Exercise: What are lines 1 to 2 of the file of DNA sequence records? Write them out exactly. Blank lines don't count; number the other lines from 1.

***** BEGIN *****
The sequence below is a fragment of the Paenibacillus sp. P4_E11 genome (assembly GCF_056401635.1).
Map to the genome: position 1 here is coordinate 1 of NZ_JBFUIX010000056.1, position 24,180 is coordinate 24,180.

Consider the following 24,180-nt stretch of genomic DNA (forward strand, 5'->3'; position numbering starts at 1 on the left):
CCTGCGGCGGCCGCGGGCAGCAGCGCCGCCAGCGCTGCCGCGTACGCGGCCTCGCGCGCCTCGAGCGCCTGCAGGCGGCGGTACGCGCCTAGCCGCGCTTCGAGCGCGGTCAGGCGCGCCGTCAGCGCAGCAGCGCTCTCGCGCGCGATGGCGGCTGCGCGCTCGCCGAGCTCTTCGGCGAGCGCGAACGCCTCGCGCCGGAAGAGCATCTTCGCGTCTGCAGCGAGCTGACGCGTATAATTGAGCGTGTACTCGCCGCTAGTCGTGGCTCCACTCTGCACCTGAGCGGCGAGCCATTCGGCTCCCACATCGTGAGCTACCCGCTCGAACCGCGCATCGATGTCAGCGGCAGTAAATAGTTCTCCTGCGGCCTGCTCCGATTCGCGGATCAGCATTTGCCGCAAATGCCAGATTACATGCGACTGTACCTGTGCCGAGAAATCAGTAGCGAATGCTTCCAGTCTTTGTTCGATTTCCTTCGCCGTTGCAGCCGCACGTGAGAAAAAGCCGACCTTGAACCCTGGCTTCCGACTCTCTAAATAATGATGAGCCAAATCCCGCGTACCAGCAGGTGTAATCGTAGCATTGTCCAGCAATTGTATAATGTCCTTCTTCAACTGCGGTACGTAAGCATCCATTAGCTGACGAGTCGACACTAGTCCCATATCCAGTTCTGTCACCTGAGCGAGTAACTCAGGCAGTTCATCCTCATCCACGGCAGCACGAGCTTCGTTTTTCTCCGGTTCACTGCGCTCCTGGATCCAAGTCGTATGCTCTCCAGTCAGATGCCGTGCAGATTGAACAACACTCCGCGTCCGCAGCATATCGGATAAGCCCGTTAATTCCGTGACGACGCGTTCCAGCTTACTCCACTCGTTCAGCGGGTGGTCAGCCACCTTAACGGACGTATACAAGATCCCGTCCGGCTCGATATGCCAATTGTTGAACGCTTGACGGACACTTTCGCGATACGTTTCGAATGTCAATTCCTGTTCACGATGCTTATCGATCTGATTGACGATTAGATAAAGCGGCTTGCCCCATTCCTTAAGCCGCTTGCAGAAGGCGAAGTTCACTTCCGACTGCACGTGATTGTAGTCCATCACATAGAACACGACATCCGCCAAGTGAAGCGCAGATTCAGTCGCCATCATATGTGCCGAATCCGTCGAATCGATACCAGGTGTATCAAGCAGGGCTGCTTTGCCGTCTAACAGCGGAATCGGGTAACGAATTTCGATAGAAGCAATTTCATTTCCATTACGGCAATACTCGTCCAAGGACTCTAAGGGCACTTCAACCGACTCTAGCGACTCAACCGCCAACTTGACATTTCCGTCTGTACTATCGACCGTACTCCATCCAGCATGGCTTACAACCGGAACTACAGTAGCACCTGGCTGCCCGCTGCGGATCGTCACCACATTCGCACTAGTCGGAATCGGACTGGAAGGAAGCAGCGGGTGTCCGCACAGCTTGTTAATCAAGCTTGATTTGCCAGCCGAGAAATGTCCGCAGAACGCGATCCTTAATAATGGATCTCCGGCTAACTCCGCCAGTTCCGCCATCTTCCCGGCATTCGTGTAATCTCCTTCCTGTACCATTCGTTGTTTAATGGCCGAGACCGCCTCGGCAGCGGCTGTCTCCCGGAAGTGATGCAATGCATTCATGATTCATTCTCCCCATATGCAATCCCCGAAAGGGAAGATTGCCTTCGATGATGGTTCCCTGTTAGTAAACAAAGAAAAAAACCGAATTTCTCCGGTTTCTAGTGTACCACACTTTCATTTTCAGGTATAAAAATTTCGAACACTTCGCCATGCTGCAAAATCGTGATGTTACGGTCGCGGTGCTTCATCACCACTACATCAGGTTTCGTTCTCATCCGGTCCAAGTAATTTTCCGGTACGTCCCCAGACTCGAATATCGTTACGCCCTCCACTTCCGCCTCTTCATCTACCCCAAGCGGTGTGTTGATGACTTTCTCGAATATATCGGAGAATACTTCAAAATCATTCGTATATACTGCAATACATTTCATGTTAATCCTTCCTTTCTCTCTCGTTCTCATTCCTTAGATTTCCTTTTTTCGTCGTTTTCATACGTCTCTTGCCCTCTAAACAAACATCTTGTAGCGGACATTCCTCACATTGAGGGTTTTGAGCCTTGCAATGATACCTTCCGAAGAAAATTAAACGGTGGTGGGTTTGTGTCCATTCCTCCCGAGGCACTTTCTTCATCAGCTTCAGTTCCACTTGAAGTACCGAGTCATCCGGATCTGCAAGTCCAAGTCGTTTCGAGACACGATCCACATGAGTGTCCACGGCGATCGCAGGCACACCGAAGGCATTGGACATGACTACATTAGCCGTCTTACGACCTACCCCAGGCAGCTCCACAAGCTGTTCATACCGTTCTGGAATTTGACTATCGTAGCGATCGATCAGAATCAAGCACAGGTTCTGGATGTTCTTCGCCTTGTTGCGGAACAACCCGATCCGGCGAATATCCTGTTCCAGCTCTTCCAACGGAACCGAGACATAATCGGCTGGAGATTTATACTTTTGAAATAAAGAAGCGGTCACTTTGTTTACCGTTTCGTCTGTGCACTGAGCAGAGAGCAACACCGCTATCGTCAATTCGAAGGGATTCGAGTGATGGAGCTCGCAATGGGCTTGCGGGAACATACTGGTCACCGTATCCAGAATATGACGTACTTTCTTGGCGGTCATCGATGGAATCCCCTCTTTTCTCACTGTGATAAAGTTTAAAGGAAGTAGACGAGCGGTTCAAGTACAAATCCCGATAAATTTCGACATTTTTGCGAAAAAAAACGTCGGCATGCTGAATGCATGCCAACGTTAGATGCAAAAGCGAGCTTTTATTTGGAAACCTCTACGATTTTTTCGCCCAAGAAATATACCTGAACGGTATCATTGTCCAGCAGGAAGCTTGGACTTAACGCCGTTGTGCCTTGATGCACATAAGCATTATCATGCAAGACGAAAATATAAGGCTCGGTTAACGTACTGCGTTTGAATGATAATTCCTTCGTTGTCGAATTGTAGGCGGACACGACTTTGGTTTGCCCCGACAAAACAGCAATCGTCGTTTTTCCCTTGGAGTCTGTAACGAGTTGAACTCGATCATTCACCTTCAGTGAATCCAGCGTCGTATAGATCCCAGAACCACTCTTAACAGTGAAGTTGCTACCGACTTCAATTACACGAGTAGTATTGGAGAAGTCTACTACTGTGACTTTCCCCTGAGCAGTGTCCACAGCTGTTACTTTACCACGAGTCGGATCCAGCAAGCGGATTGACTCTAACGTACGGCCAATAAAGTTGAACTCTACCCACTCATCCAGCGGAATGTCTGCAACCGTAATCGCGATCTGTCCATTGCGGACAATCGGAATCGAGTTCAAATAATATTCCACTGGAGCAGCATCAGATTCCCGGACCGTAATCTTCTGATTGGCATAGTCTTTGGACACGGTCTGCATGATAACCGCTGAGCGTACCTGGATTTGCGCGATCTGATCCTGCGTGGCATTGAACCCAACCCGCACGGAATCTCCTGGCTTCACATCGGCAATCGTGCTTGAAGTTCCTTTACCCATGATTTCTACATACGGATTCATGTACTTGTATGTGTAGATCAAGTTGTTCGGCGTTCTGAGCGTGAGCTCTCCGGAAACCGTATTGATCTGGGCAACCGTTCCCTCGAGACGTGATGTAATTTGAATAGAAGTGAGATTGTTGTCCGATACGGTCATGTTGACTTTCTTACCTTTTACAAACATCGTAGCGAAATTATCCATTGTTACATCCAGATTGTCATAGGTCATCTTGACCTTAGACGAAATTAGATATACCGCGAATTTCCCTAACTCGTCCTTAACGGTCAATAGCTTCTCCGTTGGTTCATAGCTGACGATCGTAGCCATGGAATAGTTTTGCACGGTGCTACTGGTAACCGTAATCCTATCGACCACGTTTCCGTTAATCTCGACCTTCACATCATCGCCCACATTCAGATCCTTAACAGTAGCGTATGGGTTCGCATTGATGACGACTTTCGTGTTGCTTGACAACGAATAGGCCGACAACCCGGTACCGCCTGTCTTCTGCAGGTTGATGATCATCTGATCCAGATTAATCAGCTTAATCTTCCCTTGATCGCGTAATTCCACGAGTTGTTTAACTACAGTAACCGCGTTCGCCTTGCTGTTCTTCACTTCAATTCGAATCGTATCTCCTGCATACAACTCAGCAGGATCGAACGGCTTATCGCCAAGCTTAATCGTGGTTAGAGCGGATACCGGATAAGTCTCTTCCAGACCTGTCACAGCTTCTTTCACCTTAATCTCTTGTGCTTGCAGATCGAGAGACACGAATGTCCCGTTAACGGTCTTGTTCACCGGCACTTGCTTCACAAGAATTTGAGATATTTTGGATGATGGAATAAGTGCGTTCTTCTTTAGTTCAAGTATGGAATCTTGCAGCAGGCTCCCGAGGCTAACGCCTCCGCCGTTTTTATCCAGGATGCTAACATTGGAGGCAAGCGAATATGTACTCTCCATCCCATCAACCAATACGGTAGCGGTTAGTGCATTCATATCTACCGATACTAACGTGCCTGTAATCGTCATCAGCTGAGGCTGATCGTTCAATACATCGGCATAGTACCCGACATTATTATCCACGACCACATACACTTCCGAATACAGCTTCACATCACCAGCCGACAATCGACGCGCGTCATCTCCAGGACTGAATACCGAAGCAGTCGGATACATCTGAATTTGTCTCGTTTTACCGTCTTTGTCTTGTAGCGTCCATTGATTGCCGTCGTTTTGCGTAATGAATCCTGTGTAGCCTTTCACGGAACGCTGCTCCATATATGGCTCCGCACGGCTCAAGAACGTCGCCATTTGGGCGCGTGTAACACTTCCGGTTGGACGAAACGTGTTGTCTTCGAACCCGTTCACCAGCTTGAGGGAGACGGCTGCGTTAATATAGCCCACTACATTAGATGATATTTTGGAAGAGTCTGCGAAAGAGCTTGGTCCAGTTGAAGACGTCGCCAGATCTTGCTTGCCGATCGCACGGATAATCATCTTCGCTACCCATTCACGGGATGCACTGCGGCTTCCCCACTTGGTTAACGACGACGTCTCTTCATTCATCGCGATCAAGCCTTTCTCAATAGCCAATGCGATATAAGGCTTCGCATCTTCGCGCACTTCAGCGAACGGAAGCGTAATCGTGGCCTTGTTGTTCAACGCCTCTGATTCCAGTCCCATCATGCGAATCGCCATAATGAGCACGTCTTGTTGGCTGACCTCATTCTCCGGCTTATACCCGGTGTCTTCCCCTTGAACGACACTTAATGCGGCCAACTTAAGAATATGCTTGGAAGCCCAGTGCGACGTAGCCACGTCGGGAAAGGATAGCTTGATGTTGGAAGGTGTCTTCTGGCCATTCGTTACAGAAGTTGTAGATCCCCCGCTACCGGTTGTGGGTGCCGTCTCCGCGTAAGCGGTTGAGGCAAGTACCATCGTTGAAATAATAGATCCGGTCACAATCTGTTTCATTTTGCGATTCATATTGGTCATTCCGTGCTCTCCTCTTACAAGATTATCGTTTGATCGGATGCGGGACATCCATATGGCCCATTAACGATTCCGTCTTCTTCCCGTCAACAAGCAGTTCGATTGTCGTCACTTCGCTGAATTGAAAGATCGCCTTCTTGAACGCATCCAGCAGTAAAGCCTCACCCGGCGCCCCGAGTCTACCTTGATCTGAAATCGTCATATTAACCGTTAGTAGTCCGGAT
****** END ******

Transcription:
The sequence below is a fragment of the Paenibacillus sp. P4_E11 genome (assembly GCF_056401635.1).
Map to the genome: position 1 here is coordinate 1 of NZ_JBFUIX010000056.1, position 24,180 is coordinate 24,180.